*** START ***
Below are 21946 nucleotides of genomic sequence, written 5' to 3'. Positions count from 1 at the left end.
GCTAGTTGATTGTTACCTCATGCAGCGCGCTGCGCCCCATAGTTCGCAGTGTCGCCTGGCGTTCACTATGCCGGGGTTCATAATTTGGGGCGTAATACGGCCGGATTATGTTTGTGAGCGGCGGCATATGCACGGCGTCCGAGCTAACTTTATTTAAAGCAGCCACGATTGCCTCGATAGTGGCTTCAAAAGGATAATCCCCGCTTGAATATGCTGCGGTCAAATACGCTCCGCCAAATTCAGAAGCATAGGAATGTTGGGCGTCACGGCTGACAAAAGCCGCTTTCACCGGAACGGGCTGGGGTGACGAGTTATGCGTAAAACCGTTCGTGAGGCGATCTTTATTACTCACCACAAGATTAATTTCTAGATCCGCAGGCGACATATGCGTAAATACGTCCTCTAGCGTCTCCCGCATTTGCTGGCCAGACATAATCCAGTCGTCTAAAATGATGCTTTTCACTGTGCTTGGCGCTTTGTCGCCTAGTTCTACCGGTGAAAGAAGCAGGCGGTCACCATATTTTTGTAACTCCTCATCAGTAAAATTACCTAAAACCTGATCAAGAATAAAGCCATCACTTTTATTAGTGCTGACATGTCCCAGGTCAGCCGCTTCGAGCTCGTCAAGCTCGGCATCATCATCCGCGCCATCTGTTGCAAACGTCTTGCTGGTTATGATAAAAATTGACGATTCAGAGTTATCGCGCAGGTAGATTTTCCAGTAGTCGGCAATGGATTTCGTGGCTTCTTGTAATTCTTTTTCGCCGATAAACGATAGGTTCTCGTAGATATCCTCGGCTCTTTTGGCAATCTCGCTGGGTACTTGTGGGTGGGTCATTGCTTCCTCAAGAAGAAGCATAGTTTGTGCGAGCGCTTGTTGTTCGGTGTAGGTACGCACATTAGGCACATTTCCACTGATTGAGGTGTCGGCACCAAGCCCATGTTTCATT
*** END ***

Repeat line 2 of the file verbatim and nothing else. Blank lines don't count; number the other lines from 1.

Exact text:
GCTAGTTGATTGTTACCTCATGCAGCGCGCTGCGCCCCATAGTTCGCAGTGTCGCCTGGCGTTCACTATGCCGGGGTTCATAATTTGGGGCGTAATACGGCCGGATTATGTTTGTGAGCGGCGGCATATGCACGGCGTCCGAGCTAACTTTATTTAAAGCAGCCACGATTGCCTCGATAGTGGCTTCAAAAGGATAATCCCCGCTTGAATATGCTGCGGTCAAATACGCTCCGCCAAATTCAGAAGCATAGGAATGTTGGGCGTCACGGCTGACAAAAGCCGCTTTCACCGGAACGGGCTGGGGTGACGAGTTATGCGTAAAACCGTTCGTGAGGCGATCTTTATTACTCACCACAAGATTAATTTCTAGATCCGCAGGCGACATATGCGTAAATACGTCCTCTAGCGTCTCCCGCATTTGCTGGCCAGACATAATCCAGTCGTCTAAAATGATGCTTTTCACTGTGCTTGGCGCTTTGTCGCCTAGTTCTACCGGTGAAAGAAGCAGGCGGTCACCATATTTTTGTAACTCCTCATCAGTAAAATTACCTAAAACCTGATCAAGAATAAAGCCATCACTTTTATTAGTGCTGACATGTCCCAGGTCAGCCGCTTCGAGCTCGTCAAGCTCGGCATCATCATCCGCGCCATCTGTTGCAAACGTCTTGCTGGTTATGATAAAAATTGACGATTCAGAGTTATCGCGCAGGTAGATTTTCCAGTAGTCGGCAATGGATTTCGTGGCTTCTTGTAATTCTTTTTCGCCGATAAACGATAGGTTCTCGTAGATATCCTCGGCTCTTTTGGCAATCTCGCTGGGTACTTGTGGGTGGGTCATTGCTTCCTCAAGAAGAAGCATAGTTTGTGCGAGCGCTTGTTGTTCGGTGTAGGTACGCACATTAGGCACATTTCCACTGATTGAGGTGTCGGCACCAAGCCCATGTTTCATT